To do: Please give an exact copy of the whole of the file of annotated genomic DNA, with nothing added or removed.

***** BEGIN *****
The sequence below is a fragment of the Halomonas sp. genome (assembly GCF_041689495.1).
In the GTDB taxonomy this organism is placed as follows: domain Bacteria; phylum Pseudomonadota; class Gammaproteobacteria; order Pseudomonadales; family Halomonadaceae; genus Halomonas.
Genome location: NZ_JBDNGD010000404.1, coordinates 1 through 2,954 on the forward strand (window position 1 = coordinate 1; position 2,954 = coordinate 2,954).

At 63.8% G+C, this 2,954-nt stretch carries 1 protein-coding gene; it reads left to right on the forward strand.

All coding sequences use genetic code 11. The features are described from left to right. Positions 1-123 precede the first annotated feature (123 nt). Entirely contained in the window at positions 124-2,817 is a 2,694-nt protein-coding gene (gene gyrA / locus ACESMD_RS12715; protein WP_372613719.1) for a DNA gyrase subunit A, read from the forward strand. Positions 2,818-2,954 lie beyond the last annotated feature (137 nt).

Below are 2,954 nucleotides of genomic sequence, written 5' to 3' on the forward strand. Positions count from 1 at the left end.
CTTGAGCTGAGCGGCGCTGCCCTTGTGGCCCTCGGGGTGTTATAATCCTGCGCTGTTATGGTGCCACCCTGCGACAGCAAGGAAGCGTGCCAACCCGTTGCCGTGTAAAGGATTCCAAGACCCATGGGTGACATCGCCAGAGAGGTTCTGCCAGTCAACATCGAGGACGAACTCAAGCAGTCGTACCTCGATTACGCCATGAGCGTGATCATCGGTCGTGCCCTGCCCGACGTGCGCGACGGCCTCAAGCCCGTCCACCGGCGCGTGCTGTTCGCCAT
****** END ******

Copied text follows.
The sequence below is a fragment of the Halomonas sp. genome (assembly GCF_041689495.1).
In the GTDB taxonomy this organism is placed as follows: domain Bacteria; phylum Pseudomonadota; class Gammaproteobacteria; order Pseudomonadales; family Halomonadaceae; genus Halomonas.
Genome location: NZ_JBDNGD010000404.1, coordinates 1 through 2,954 on the forward strand (window position 1 = coordinate 1; position 2,954 = coordinate 2,954).

At 63.8% G+C, this 2,954-nt stretch carries 1 protein-coding gene; it reads left to right on the forward strand.

All coding sequences use genetic code 11. The features are described from left to right. Positions 1-123 precede the first annotated feature (123 nt). Entirely contained in the window at positions 124-2,817 is a 2,694-nt protein-coding gene (gene gyrA / locus ACESMD_RS12715; protein WP_372613719.1) for a DNA gyrase subunit A, read from the forward strand. Positions 2,818-2,954 lie beyond the last annotated feature (137 nt).

Below are 2,954 nucleotides of genomic sequence, written 5' to 3' on the forward strand. Positions count from 1 at the left end.
CTTGAGCTGAGCGGCGCTGCCCTTGTGGCCCTCGGGGTGTTATAATCCTGCGCTGTTATGGTGCCACCCTGCGACAGCAAGGAAGCGTGCCAACCCGTTGCCGTGTAAAGGATTCCAAGACCCATGGGTGACATCGCCAGAGAGGTTCTGCCAGTCAACATCGAGGACGAACTCAAGCAGTCGTACCTCGATTACGCCATGAGCGTGATCATCGGTCGTGCCCTGCCCGACGTGCGCGACGGCCTCAAGCCCGTCCACCGGCGCGTGCTGTTCGCCAT